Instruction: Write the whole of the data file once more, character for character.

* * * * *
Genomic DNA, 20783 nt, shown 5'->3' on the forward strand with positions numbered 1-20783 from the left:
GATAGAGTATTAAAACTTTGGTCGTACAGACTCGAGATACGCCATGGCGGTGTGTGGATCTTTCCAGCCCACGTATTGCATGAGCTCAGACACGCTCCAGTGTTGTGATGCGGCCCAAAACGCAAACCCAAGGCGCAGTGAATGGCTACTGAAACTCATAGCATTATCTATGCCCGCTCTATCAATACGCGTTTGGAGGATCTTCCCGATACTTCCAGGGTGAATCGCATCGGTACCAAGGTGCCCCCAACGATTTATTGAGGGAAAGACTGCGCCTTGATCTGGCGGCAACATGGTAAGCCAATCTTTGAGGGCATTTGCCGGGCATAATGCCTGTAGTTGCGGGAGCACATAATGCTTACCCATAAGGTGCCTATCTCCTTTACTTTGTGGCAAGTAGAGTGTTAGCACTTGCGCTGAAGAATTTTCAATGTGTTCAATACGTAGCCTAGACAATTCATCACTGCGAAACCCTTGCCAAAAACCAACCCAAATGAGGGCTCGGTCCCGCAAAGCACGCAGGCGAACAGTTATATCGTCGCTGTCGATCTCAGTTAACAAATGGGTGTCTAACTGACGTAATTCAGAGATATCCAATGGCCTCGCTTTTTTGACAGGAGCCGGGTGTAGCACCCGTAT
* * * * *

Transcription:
Genomic DNA, 20783 nt, shown 5'->3' on the forward strand with positions numbered 1-20783 from the left:
GATAGAGTATTAAAACTTTGGTCGTACAGACTCGAGATACGCCATGGCGGTGTGTGGATCTTTCCAGCCCACGTATTGCATGAGCTCAGACACGCTCCAGTGTTGTGATGCGGCCCAAAACGCAAACCCAAGGCGCAGTGAATGGCTACTGAAACTCATAGCATTATCTATGCCCGCTCTATCAATACGCGTTTGGAGGATCTTCCCGATACTTCCAGGGTGAATCGCATCGGTACCAAGGTGCCCCCAACGATTTATTGAGGGAAAGACTGCGCCTTGATCTGGCGGCAACATGGTAAGCCAATCTTTGAGGGCATTTGCCGGGCATAATGCCTGTAGTTGCGGGAGCACATAATGCTTACCCATAAGGTGCCTATCTCCTTTACTTTGTGGCAAGTAGAGTGTTAGCACTTGCGCTGAAGAATTTTCAATGTGTTCAATACGTAGCCTAGACAATTCATCACTGCGAAACCCTTGCCAAAAACCAACCCAAATGAGGGCTCGGTCCCGCAAAGCACGCAGGCGAACAGTTATATCGTCGCTGTCGATCTCAGTTAACAAATGGGTGTCTAACTGACGTAATTCAGAGATATCCAATGGCCTCGCTTTTTTGACAGGAGCCGGGTGTAGCACCCGTAT